During their camp, the Australians will be told that market research commissioned by Cricket Australia revealed that 81% of the Australian public think the team are good role models for children. This is a vast improvement on a rating of about 20% shortly after the scandal at Sydney but still means one in five Australians disapproves of them. They have never inspired affection.
So it's not just likeability, it's how great of a role model each cricketer is. I'm not surprised at the stat for the India series in 2007-08, because that was pretty shocking at the time. Maybe Peter Roebuck filled in all those votes because he sure as hell had it in for the Aussies back then.
From a purely superficial point of view, the cricketers probably are good role models for children. They do the right things, take part in the right charities, hang out with kids for special events to help them out with their cricketing skills. Kids don't tend to see beyond that initial layer.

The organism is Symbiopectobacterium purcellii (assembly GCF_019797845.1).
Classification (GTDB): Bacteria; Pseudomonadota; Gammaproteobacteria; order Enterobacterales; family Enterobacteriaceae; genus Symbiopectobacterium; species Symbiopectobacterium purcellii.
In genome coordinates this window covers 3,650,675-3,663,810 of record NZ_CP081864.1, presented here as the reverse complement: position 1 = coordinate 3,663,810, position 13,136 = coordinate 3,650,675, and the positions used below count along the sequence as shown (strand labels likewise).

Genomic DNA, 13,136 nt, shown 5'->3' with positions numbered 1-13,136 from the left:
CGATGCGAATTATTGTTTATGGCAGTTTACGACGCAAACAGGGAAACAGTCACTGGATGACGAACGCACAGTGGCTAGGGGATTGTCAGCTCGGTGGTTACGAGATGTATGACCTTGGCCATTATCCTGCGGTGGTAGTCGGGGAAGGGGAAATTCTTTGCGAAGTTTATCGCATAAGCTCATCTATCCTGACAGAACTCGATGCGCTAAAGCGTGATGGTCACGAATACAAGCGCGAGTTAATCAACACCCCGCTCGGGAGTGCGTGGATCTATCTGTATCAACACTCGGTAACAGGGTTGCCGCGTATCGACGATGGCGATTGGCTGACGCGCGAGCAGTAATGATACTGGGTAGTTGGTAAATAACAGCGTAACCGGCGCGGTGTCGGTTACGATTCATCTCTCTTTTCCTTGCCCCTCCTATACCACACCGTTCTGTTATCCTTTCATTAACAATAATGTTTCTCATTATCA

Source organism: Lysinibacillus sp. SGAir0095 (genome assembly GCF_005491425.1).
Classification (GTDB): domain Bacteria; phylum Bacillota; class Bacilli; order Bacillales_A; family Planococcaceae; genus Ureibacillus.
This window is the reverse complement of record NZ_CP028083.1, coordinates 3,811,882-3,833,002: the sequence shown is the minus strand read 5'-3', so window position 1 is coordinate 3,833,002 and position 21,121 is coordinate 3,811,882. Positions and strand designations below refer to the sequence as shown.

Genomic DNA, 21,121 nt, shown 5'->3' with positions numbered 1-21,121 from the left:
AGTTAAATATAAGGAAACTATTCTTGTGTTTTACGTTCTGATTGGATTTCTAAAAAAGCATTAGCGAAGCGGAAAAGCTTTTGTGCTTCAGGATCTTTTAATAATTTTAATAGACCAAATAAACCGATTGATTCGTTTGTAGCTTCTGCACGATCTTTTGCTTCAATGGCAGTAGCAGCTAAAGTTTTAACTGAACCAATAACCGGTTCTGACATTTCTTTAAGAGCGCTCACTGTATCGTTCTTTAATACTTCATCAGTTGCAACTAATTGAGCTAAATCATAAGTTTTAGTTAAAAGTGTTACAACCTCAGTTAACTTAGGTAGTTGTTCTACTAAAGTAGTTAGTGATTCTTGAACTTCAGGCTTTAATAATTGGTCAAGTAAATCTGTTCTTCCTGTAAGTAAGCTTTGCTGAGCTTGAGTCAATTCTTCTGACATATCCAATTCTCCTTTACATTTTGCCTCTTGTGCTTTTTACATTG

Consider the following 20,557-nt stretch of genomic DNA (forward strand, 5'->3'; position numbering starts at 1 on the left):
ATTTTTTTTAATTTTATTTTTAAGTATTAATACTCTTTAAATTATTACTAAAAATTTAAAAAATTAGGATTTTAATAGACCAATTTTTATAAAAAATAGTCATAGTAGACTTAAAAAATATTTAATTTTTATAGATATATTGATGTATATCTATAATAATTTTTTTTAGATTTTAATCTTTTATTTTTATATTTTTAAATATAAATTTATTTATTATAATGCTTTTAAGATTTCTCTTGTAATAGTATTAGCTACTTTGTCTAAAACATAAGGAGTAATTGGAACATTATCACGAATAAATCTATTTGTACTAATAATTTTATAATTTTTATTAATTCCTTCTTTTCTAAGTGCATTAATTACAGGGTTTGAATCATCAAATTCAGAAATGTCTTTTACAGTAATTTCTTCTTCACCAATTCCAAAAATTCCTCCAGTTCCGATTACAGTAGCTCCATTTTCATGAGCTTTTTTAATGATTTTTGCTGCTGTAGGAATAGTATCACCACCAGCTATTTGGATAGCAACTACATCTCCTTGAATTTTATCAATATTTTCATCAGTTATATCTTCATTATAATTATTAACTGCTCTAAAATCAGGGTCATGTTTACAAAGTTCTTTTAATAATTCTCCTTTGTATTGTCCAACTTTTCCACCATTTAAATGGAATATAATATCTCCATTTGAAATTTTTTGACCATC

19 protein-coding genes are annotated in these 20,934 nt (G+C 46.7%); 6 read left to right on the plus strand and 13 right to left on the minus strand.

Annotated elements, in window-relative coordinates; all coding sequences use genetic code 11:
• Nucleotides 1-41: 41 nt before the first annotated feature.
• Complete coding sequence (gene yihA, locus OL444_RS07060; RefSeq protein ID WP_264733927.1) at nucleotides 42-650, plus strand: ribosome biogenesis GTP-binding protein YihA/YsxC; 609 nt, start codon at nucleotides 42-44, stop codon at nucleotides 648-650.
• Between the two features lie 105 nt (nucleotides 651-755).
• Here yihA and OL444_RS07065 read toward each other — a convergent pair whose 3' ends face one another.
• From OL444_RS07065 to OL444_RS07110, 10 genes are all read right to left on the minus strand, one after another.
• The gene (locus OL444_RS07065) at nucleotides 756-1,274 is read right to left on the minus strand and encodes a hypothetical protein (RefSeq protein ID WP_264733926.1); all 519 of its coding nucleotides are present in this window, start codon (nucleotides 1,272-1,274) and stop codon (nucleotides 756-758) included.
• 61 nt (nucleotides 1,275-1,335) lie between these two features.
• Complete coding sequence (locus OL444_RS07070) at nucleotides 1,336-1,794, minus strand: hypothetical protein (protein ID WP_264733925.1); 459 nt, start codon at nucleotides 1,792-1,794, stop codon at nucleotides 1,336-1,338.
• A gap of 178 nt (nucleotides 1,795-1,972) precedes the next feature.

As it turns out, we do quite like Glenn McGrath but he's not on the team. His home town is apparently sticking a giant pigeon statue in a park or town square or something in honour of him. Kind of creepy, but it could have been worse if it had been a statue of him.
But the best role model of all is Ricky Ponting, who not only plays cricket with kids at empty stadiums, but encourages them to take their vitamins, simply by association. Marvellous.
Parents all over Australia smile as they down a bottle of vitamins, telling their kids that one day they'll grow up to eat vitamins like mummy and daddy and Ricky Ponting.